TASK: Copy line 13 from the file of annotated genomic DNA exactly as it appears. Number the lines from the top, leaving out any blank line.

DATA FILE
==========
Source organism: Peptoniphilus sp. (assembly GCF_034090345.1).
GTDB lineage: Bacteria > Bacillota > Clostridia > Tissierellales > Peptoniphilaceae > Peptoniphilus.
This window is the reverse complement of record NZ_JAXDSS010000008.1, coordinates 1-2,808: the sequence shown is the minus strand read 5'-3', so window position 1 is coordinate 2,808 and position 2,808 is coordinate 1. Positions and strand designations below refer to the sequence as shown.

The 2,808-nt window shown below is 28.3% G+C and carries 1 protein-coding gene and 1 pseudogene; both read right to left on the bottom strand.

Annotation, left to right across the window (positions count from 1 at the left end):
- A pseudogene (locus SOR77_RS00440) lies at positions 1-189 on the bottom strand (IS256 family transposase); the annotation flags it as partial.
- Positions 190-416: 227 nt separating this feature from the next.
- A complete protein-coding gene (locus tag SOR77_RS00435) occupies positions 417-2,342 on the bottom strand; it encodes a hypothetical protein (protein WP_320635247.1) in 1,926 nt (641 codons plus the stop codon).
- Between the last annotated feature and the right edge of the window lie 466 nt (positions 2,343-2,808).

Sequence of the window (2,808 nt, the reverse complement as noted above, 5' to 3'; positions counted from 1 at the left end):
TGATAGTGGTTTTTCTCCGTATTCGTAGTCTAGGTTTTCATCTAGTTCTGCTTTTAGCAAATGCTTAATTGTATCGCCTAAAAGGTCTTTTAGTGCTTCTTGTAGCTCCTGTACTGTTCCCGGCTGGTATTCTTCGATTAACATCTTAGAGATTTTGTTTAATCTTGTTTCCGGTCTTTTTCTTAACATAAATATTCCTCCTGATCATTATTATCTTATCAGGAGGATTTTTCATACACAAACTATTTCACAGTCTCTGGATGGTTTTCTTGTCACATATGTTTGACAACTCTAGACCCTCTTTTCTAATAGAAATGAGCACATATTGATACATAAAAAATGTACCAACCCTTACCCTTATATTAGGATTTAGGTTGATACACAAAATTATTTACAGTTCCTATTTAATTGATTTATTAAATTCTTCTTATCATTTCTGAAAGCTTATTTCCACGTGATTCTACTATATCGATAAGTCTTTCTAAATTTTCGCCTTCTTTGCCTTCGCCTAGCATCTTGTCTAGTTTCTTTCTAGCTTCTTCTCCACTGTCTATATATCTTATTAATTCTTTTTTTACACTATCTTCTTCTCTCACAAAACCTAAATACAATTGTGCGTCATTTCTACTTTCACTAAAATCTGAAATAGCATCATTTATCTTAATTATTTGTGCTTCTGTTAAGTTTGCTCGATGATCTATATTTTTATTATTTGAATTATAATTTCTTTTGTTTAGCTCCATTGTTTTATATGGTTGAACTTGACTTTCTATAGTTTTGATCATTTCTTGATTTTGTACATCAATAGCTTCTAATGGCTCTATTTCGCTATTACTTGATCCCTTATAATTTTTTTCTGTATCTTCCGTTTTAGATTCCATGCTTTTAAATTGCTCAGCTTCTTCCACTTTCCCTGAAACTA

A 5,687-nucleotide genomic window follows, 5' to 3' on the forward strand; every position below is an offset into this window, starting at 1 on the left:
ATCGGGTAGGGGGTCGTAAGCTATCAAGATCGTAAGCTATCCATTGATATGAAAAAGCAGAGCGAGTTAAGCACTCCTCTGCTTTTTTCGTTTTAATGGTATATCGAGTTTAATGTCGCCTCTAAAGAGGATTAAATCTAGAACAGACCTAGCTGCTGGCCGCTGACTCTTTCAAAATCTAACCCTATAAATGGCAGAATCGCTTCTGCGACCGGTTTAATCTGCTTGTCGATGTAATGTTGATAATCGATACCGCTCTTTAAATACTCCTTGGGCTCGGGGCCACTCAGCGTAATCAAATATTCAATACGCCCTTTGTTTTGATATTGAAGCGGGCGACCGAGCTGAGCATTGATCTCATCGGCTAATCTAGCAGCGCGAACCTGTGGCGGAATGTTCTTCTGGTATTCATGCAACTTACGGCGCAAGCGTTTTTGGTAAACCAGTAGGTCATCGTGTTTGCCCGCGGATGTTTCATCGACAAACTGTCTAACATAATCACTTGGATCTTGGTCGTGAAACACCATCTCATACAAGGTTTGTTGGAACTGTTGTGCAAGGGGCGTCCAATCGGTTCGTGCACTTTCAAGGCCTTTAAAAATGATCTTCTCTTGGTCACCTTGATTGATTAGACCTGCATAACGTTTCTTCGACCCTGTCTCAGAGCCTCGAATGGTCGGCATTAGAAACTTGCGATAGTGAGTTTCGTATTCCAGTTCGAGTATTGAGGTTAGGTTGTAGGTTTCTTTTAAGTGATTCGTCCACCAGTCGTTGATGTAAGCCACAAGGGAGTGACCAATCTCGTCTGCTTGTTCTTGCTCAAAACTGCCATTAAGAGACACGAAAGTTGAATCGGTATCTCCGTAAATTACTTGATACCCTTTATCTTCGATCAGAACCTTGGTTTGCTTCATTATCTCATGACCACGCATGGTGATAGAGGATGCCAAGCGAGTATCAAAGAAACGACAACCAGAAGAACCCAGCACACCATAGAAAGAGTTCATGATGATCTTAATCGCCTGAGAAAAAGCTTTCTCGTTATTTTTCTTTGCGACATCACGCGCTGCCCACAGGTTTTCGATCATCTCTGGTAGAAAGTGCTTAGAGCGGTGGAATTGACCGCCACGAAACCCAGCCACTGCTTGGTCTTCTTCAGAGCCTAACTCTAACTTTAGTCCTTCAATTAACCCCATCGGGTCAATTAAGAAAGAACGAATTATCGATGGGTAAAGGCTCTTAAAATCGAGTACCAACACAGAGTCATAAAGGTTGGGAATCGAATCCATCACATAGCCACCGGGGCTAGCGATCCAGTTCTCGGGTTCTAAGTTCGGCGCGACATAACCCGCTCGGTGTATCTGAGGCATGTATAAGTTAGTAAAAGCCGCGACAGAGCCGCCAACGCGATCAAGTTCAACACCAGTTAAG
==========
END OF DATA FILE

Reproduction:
ATCGGGTAGGGGGTCGTAAGCTATCAAGATCGTAAGCTATCCATTGATATGAAAAAGCAGAGCGAGTTAAGCACTCCTCTGCTTTTTTCGTTTTAATGGTATATCGAGTTTAATGTCGCCTCTAAAGAGGATTAAATCTAGAACAGACCTAGCTGCTGGCCGCTGACTCTTTCAAAATCTAACCCTATAAATGGCAGAATCGCTTCTGCGACCGGTTTAATCTGCTTGTCGATGTAATGTTGATAATCGATACCGCTCTTTAAATACTCCTTGGGCTCGGGGCCACTCAGCGTAATCAAATATTCAATACGCCCTTTGTTTTGATATTGAAGCGGGCGACCGAGCTGAGCATTGATCTCATCGGCTAATCTAGCAGCGCGAACCTGTGGCGGAATGTTCTTCTGGTATTCATGCAACTTACGGCGCAAGCGTTTTTGGTAAACCAGTAGGTCATCGTGTTTGCCCGCGGATGTTTCATCGACAAACTGTCTAACATAATCACTTGGATCTTGGTCGTGAAACACCATCTCATACAAGGTTTGTTGGAACTGTTGTGCAAGGGGCGTCCAATCGGTTCGTGCACTTTCAAGGCCTTTAAAAATGATCTTCTCTTGGTCACCTTGATTGATTAGACCTGCATAACGTTTCTTCGACCCTGTCTCAGAGCCTCGAATGGTCGGCATTAGAAACTTGCGATAGTGAGTTTCGTATTCCAGTTCGAGTATTGAGGTTAGGTTGTAGGTTTCTTTTAAGTGATTCGTCCACCAGTCGTTGATGTAAGCCACAAGGGAGTGACCAATCTCGTCTGCTTGTTCTTGCTCAAAACTGCCATTAAGAGACACGAAAGTTGAATCGGTATCTCCGTAAATTACTTGATACCCTTTATCTTCGATCAGAACCTTGGTTTGCTTCATTATCTCATGACCACGCATGGTGATAGAGGATGCCAAGCGAGTATCAAAGAAACGACAACCAGAAGAACCCAGCACACCATAGAAAGAGTTCATGATGATCTTAATCGCCTGAGAAAAAGCTTTCTCGTTATTTTTCTTTGCGACATCACGCGCTGCCCACAGGTTTTCGATCATCTCTGGTAGAAAGTGCTTAGAGCGGTGGAATTGACCGCCACGAAACCCAGCCACTGCTTGGTCTTCTTCAGAGCCTAACTCTAACTTTAGTCCTTCAATTAACCCCATCGGGTCAATTAAGAAAGAACGAATTATCGATGGGTAAAGGCTCTTAAAATCGAGTACCAACACAGAGTCATAAAGGTTGGGAATCGAATCCATCACATAGCCACCGGGGCTAGCGATCCAGTTCTCGGGTTCTAAGTTCGGCGCGACATAACCCGCTCGGTGTATCTGAGGCATGTATAAGTTAGTAAAAGCCGCGACAGAGCCGCCAACGCGATCAAGTTCAACACCAGTTAAG